Of course, while I know countless people who have experienced huge upheaval in their late twenties and are willing to accept that the reason could be astrological, there are surely just as many who swear that their lives were never calmer and more level than after their twenty-seventh birthday. Plus, it’s a pretty big leap of faith to ascribe the changes in your life to the position of a planet: surely everyone experiences a shake-up in their late twenties? After all, it is the period of our life when everything starts to seem a whole lot more serious than before. Our fun and freewheeling early twenties are over, we might’ve finished a degree, we’ve probably moved out of home, and those directionless, ‘just for fun’ relationships we filled our young lives with might give way to more stable and serious partnerships. I tend to err on the side of Saturn, though – I’m in the final month of my twenty-seventh year at the moment and after going through a break-up, finding new love, moving house twice, coming out to my family as a sex worker, and even landing an agent for a memoir within the past eleven months I’d be willing to believe there’s some cosmic luck sprinkled throughout my life. But to get a more scientific answer, I spoke to someone whose twenty-seventh birthday saw them committing to the kind of change that could see them leaving Earth to live among the planets for good.
Comedian, physicist, former soldier, and explosives engineer Josh Richards found himself lost – physically and emotionally – as he finished a run at the Edinburgh Fringe Festival. “The day of my twenty-seventh birthday I had my laptop stolen while working at the festival, I had no idea where I was going to live after Edinburgh, and generally no idea what to do next. Without anything else better to do, I set up in a friend’s garage in Brighton and decided to get started on my third solo show. I’d known from my physics degree that we could probably get people to Mars but couldn’t bring them back, and I had been wanting to write a comedy show asking what would happen if we just went anyway, consequences be damned. Three weeks after my 27th birthday, sitting down in a little coffee shop around the corner, I typed ‘Mars one way’ into Google…and my whole life changed.”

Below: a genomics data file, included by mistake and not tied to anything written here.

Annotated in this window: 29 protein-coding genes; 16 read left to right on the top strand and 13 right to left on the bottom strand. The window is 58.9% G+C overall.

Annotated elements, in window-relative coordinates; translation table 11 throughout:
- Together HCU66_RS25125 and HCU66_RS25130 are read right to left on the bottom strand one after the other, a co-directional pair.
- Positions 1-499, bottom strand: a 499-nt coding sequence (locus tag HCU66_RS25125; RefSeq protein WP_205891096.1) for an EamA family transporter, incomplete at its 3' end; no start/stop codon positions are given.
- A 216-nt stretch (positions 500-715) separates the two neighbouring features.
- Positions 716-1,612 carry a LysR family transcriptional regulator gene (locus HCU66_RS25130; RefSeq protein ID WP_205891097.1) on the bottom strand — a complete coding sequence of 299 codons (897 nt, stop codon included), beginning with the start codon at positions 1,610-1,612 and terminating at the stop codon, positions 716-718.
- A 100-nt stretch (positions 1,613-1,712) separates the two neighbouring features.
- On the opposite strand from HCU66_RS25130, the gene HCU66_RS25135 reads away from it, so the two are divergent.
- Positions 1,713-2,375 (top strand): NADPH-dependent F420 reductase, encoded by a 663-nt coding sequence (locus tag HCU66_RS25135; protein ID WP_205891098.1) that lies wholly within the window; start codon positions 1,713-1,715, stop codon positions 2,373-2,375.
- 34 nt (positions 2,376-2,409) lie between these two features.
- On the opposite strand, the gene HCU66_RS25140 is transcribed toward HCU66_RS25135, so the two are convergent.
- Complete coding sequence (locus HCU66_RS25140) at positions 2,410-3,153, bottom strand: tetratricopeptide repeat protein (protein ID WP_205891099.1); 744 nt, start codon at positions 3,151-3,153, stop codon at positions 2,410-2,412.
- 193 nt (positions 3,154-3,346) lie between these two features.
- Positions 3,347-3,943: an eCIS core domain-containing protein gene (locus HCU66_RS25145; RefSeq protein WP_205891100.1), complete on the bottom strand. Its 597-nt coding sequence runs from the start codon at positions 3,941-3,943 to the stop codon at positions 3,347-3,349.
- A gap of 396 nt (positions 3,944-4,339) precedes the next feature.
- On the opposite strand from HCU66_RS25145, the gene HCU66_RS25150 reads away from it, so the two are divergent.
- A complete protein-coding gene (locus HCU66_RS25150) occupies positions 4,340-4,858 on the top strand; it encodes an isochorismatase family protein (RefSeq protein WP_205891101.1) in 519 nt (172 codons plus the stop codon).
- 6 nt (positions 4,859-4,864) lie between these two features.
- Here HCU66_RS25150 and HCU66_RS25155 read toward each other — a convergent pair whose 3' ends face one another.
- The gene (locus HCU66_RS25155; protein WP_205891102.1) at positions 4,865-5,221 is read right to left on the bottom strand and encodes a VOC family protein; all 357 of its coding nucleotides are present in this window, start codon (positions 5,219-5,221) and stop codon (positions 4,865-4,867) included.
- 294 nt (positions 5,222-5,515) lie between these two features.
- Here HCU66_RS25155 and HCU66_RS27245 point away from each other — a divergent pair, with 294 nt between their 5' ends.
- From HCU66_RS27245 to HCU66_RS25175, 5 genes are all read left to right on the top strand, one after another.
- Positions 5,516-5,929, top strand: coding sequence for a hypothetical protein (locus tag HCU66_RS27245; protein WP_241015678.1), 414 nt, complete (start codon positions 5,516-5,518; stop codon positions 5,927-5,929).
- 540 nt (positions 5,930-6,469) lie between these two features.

Josh stumbled across Mars One, a not-for-profit organisation that aims to send humans to Mars in 2026. He applied then and there, and has since become one of the final 100 candidates out of a pool of over 200,000 applicants. “All the things I’d done before I turned twenty-seven – studying physics and psychology, problem solving as an army engineer, communicating science through comedy – were pieces of a larger jigsaw puzzle, but I couldn’t see the bigger picture or how it all fit together. Finding Mars One a few weeks after I turned twenty-seven was like someone handing me the cover of the jigsaw box, and I’ve been fitting the pieces together with a clear vision ever since. A few years on I now work for the International Space University, I’ve worked on a Mars simulation mission for NASA, and in July I’ll be helping lead a team to develop what could be the mission design NASA uses to put people on Mars in the 2030s. Call it Saturn Return, call it cosmic intervention, call it whatever you like: the year I turned twenty-seven was the year I discovered my childhood love of space.”
Josh’s Saturn Return is almost too perfect, a journey from directionless comic to potential Martian colonist in only a few years. But as a veritable expert and possible eventual traveller to the cosmos, is there any truth in Saturn’s seemingly mystical power to shake our lives up and watch the pieces land? “I was sceptical that the orbital period of a giant ball of ammonia, rock, and ice roughly 1.4 billion kilometres away would have any impact on my life, but I do think that for many people who’ve felt lost through their teens and twenties – especially those with a creative bent who feel they haven’t found their place or calling – then twenty-seven to twenty-nine is often a period where circumstances align to force you to make a choice: when you get knocked down really hard, you either stay down, destined to live out a small and safe but ultimately frustrated life, or you spit out your teeth, give the world a bloody grin, say ‘not today’ and scramble to your feet again. There’s nothing stopping any of this happening earlier, or much later, or not at all, but the last years of your twenties seem to be when a lot of creatives in Western culture face their biggest and toughest decision: stay safe on the ledge, or take the leap and risk oblivion.”